Fresh vetting sets stage for public varsity PhDs recall

Mwenda Ntarangwi
CUE chief executive Mwenda Ntarangwi. FILE PHOTO | NMG 

Hundreds of PhDs look set to be recalled after the university education regulator started fresh vetting of the degrees awarded by public universities in recent years.

The Commission for University Education (CUE) says the audit will review the PhDs amid concerns that the institutions are not following the right assessment procedure.

The probe will focus on whether the students followed the set rules, including the one that caps professors from supervising more than three PhD candidates at a time.

It will also focus on the publications or refereed journals where the graduates published their works. Some journals have had their credibility questioned while some students have been accused of delegating the research work. A refereed journal contains scholarly articles that have been reviewed for their quality by recognised academics or experts in the field.

“We have already started with the Jomo Kenyatta University of Agriculture and Technology, but we are not just limited to one university. We will evaluate the others to see if there are concerns there,” CUE chief executive Mwenda Ntarangwi said.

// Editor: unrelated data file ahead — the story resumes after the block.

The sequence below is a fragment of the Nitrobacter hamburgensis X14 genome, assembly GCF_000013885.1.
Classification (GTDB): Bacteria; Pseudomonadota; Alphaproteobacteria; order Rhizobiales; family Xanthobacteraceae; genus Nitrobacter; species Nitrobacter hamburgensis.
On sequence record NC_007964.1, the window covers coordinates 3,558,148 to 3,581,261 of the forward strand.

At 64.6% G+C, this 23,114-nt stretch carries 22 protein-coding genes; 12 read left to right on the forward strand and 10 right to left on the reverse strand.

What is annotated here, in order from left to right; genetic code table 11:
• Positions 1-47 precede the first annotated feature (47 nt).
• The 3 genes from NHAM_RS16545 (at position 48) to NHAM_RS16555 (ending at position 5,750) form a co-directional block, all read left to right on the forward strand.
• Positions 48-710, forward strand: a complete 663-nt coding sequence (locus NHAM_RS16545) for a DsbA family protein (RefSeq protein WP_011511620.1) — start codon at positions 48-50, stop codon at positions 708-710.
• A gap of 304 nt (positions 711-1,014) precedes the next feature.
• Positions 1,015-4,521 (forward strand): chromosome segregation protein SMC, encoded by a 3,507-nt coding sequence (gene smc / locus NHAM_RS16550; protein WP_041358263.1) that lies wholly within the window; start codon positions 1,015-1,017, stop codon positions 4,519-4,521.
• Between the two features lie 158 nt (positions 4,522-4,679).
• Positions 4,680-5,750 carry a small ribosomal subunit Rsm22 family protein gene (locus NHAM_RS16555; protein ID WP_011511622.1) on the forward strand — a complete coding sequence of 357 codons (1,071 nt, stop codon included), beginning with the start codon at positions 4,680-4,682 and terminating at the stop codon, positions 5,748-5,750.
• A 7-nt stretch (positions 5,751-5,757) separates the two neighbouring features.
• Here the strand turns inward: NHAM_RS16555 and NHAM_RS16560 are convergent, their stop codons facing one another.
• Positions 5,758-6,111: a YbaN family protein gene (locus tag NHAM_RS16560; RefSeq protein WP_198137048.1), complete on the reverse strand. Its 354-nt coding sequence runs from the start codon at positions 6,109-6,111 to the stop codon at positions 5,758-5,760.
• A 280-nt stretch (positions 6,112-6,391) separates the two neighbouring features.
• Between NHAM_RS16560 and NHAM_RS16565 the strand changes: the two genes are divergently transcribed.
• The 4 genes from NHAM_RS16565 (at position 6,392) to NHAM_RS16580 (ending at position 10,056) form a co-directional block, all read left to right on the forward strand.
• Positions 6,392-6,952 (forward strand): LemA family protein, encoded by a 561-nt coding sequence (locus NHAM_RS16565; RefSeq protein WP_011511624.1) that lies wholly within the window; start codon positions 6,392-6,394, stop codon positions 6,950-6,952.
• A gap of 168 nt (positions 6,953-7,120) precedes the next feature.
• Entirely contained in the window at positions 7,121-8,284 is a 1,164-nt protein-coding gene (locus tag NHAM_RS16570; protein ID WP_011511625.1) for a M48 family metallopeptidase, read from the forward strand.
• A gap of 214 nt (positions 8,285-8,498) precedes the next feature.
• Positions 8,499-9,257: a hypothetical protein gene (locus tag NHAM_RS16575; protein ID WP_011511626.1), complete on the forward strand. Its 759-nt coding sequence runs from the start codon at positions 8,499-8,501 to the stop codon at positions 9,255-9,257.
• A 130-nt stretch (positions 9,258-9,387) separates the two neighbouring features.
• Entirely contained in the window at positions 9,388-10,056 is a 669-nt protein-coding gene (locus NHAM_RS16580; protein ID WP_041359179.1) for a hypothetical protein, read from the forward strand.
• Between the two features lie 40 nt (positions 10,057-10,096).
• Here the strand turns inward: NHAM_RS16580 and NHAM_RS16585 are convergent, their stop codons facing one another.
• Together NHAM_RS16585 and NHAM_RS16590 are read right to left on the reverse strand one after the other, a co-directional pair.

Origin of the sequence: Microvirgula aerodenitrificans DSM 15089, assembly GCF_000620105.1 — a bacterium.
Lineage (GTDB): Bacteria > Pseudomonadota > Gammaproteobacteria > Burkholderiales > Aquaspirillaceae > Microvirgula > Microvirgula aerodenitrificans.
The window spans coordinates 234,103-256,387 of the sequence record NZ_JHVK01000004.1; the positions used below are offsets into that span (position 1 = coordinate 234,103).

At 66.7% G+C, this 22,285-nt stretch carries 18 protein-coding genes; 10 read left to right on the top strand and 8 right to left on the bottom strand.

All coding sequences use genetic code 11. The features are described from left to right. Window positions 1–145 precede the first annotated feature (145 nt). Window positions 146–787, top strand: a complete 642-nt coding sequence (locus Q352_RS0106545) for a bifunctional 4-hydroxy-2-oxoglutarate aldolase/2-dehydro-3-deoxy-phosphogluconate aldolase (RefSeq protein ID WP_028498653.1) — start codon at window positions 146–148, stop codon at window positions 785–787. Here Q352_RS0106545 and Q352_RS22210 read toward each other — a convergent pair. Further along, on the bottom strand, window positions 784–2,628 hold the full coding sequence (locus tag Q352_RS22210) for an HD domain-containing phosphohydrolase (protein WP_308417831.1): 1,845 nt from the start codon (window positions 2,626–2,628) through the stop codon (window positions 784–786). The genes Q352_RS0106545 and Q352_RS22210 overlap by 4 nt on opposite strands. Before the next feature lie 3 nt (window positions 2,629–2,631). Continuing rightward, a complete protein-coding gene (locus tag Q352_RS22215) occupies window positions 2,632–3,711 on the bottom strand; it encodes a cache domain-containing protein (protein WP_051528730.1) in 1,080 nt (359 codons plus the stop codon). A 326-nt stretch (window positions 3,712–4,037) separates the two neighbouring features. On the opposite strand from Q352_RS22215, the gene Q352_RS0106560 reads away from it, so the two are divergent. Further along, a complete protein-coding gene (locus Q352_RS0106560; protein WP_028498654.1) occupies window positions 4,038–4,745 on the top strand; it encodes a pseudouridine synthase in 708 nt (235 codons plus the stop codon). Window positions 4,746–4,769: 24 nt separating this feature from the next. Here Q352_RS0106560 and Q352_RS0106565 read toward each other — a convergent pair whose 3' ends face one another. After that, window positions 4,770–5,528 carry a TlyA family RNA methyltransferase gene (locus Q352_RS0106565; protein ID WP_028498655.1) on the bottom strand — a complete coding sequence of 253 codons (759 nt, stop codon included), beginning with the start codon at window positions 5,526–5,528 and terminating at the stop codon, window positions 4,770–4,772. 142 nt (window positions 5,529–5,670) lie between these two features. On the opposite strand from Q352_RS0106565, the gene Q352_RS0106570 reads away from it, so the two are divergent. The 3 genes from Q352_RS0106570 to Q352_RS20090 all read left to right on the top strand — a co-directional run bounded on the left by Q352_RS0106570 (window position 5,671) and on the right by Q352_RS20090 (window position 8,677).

The probe could lead to the recall of some doctorate degrees at a time when an increasing number of Kenyans are pursing postgraduate qualifications for career growth in the competitive job market.

Kenya National Bureau of Statistics data shows that student enrolment on Master's and PhD programmes in public universities stood at 67,407 in the year to June 2017, up from 16,153 in a similar period in 2012—reflecting a 317 per cent growth.

The University of Nairobi had the highest enrolment in the 2016-17 period at 16,639 followed by Kenyatta University with 11, 927. Moi University had 2,878 students studying for PhDs and Master's degrees.

The probe started after Kenyans questioned 118 PhDs awarded by JKUAT during its graduation ceremony last month.

It emerged that one JKUAT professor had supervised more than 10 PhD students in the School of Entrepreneurship, Procurement and Management against the CUE requirement of three students per lecturer.